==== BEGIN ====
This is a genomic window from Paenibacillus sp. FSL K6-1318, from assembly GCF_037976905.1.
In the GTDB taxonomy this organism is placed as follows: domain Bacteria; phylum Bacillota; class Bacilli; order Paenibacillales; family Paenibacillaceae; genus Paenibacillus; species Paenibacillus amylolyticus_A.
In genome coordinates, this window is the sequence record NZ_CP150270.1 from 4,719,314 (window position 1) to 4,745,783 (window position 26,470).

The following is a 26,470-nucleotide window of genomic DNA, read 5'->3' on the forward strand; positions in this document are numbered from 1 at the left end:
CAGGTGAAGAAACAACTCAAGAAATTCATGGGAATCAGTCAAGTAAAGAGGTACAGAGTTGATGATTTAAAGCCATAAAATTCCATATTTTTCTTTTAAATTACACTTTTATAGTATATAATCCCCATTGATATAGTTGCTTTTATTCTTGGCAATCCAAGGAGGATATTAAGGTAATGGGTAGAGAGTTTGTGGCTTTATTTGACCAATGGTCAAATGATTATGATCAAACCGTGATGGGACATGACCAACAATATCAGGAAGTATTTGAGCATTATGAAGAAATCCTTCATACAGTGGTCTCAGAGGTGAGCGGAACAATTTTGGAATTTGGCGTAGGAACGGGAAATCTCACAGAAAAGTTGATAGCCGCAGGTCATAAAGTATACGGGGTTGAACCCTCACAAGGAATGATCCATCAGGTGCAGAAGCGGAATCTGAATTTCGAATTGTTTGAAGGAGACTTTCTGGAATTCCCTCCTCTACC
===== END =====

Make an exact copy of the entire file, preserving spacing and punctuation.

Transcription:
This is a genomic window from Paenibacillus sp. FSL K6-1318, from assembly GCF_037976905.1.
In the GTDB taxonomy this organism is placed as follows: domain Bacteria; phylum Bacillota; class Bacilli; order Paenibacillales; family Paenibacillaceae; genus Paenibacillus; species Paenibacillus amylolyticus_A.
In genome coordinates, this window is the sequence record NZ_CP150270.1 from 4,719,314 (window position 1) to 4,745,783 (window position 26,470).

The following is a 26,470-nucleotide window of genomic DNA, read 5'->3' on the forward strand; positions in this document are numbered from 1 at the left end:
CAGGTGAAGAAACAACTCAAGAAATTCATGGGAATCAGTCAAGTAAAGAGGTACAGAGTTGATGATTTAAAGCCATAAAATTCCATATTTTTCTTTTAAATTACACTTTTATAGTATATAATCCCCATTGATATAGTTGCTTTTATTCTTGGCAATCCAAGGAGGATATTAAGGTAATGGGTAGAGAGTTTGTGGCTTTATTTGACCAATGGTCAAATGATTATGATCAAACCGTGATGGGACATGACCAACAATATCAGGAAGTATTTGAGCATTATGAAGAAATCCTTCATACAGTGGTCTCAGAGGTGAGCGGAACAATTTTGGAATTTGGCGTAGGAACGGGAAATCTCACAGAAAAGTTGATAGCCGCAGGTCATAAAGTATACGGGGTTGAACCCTCACAAGGAATGATCCATCAGGTGCAGAAGCGGAATCTGAATTTCGAATTGTTTGAAGGAGACTTTCTGGAATTCCCTCCTCTACC